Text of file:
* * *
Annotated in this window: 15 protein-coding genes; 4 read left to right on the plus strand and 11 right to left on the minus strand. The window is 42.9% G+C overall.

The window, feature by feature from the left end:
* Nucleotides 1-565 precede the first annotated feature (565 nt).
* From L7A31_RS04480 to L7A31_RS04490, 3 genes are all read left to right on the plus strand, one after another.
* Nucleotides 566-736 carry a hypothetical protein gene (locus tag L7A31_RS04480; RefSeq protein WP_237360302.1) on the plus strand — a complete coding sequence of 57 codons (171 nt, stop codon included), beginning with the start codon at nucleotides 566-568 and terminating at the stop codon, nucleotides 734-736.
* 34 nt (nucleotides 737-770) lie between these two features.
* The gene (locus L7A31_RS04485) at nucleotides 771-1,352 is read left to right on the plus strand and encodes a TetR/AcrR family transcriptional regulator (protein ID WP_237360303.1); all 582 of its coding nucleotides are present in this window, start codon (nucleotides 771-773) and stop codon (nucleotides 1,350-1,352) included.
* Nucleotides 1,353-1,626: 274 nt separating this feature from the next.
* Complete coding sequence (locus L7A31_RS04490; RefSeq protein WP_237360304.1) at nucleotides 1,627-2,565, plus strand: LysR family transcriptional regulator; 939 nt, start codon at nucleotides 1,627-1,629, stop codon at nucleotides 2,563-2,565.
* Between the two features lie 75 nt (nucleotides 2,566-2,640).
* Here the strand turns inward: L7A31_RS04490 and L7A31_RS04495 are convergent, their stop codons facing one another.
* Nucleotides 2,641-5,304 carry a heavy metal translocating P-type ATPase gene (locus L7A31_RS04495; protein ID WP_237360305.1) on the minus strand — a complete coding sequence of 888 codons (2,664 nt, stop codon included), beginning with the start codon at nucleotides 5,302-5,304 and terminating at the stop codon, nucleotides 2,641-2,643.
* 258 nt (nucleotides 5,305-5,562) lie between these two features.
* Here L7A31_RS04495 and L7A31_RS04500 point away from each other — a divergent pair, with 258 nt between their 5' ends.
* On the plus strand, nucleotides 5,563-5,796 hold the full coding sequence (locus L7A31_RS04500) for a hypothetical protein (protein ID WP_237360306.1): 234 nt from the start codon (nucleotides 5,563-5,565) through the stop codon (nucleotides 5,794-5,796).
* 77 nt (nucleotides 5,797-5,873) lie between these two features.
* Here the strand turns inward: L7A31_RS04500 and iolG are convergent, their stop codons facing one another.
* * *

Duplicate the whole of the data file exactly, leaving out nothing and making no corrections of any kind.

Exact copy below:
Annotated in this window: 15 protein-coding genes; 4 read left to right on the plus strand and 11 right to left on the minus strand. The window is 42.9% G+C overall.

The window, feature by feature from the left end:
* Nucleotides 1-565 precede the first annotated feature (565 nt).
* From L7A31_RS04480 to L7A31_RS04490, 3 genes are all read left to right on the plus strand, one after another.
* Nucleotides 566-736 carry a hypothetical protein gene (locus tag L7A31_RS04480; RefSeq protein WP_237360302.1) on the plus strand — a complete coding sequence of 57 codons (171 nt, stop codon included), beginning with the start codon at nucleotides 566-568 and terminating at the stop codon, nucleotides 734-736.
* 34 nt (nucleotides 737-770) lie between these two features.
* The gene (locus L7A31_RS04485) at nucleotides 771-1,352 is read left to right on the plus strand and encodes a TetR/AcrR family transcriptional regulator (protein ID WP_237360303.1); all 582 of its coding nucleotides are present in this window, start codon (nucleotides 771-773) and stop codon (nucleotides 1,350-1,352) included.
* Nucleotides 1,353-1,626: 274 nt separating this feature from the next.
* Complete coding sequence (locus L7A31_RS04490; RefSeq protein WP_237360304.1) at nucleotides 1,627-2,565, plus strand: LysR family transcriptional regulator; 939 nt, start codon at nucleotides 1,627-1,629, stop codon at nucleotides 2,563-2,565.
* Between the two features lie 75 nt (nucleotides 2,566-2,640).
* Here the strand turns inward: L7A31_RS04490 and L7A31_RS04495 are convergent, their stop codons facing one another.
* Nucleotides 2,641-5,304 carry a heavy metal translocating P-type ATPase gene (locus L7A31_RS04495; protein ID WP_237360305.1) on the minus strand — a complete coding sequence of 888 codons (2,664 nt, stop codon included), beginning with the start codon at nucleotides 5,302-5,304 and terminating at the stop codon, nucleotides 2,641-2,643.
* 258 nt (nucleotides 5,305-5,562) lie between these two features.
* Here L7A31_RS04495 and L7A31_RS04500 point away from each other — a divergent pair, with 258 nt between their 5' ends.
* On the plus strand, nucleotides 5,563-5,796 hold the full coding sequence (locus L7A31_RS04500) for a hypothetical protein (protein ID WP_237360306.1): 234 nt from the start codon (nucleotides 5,563-5,565) through the stop codon (nucleotides 5,794-5,796).
* 77 nt (nucleotides 5,797-5,873) lie between these two features.
* Here the strand turns inward: L7A31_RS04500 and iolG are convergent, their stop codons facing one another.